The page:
Just 2 weeks later, our next opportunity to get together was a special event to recognize the 150th season of Princeton football – namely a game against Dartmouth at Yankee Stadium on November 9th. Festivities before the game included some beer tasting at The Dugout on River Avenue, adjacent to the Stadium; the crowd inside was quite congested, which made it difficult for the ‘69ers to see each other, although many did succeed in finding a corner together (see picture below). In attendance at the game were DICK and EMILY BOENNING, ANDY BROWN and BONNIE POST, JOHN and TINA FOX, STEVE HOUCK and TONI LICHSTEIN, CHRIS and CATHY MILTON, JIM and SHEILA PYLE, RANDY SHEPARD (pictured below, whose string of more than 50 consecutive Princeton/Yale Football games was extended the following weekend) and ANDY and ANNE STEELE. Others sighted during the festivities included DON DIXON (who wins the long distance award for this event), MURPH MCCARTHY and JOHN HANKS. Unfortunately, the Tigers started out slowly and were never really in the game, so all went home a bit disappointed in the 27-10 loss.
As we moved into 2020 the first events were the festivities surrounding Alumni Day on February 22nd. On Friday night a number of us gathered at Prospect House for an Annual Giving Awards dinner at which the Class formally received the The Class of 1931 Ricardo A. Mestres Memorial Award for the highest percentage of participation among classes 11 to 50 years out. We won the award by achieving a participation rate of 69.6 percent in the Annual Giving campaign that concluded just following our 50th Reunion, which was the highest rate of all but one other active Princeton Class. Congratulations were certainly in order for BRUCE FREEMAN, who was there to receive the award (see pictures below). Others who attended to support Bruce included BRENT HENRY, BILL and ANNE CHARRIER, RICK and CHRIS KITTO and CHRIS and CATHY MILTON.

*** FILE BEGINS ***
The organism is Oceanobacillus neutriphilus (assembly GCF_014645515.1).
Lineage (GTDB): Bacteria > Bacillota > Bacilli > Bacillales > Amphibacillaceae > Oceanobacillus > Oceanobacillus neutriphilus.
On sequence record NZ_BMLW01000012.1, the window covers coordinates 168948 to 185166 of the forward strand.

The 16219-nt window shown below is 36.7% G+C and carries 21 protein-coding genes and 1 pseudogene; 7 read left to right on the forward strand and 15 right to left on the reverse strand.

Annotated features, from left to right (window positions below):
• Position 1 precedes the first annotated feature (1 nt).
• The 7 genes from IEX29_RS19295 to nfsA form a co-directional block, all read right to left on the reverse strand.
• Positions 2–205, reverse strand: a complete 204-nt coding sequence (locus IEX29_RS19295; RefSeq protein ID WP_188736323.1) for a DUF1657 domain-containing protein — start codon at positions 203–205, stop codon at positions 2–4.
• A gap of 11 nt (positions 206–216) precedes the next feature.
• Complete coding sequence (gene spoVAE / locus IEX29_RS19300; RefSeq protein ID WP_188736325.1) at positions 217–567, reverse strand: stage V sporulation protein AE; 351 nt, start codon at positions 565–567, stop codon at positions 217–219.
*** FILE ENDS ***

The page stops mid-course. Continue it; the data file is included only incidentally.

On Alumni Day, itself, after a number of us attended a variety of lectures and the Alumni Awards luncheon, CHIP JERRY represented ‘69ers at the Service of Remembrance. The day concluded with our gathering once again for a cocktail reception at the Nassau Club (see photos below), where BILL BENJAMIN, REBA BURGESS, BILL and ANNE CHARRIER, CHUCK FREYER, JIM GREGOIRE, CHIP JERRY, ERIC and LINDSAY JOHNSON, RICK and CHRIS KITTO, KEN MERTZ, CHRIS and CATHY MILTON, BROOKE STODDARD enjoyed the camaraderie. Afterwards a number of classmates retired to Kristine’s, one of Princeton’s newest and best restaurants, for a delicious dinner, while others headed off to Jadwin Gym to watch the Women’s Basketball Team extend its winning streak by demolishing Dartmouth, 87-55
Our 51st Reunion followed in late May, and it was a somewhat curtailed event due to the presence of the pandemic. The University made the decision in late March that in person Reunions were cancelled (weren’t we fortunate to convene for our 50th before the pandemic!), and in late April decided to convene virtually for Princeton’s first online Reunion.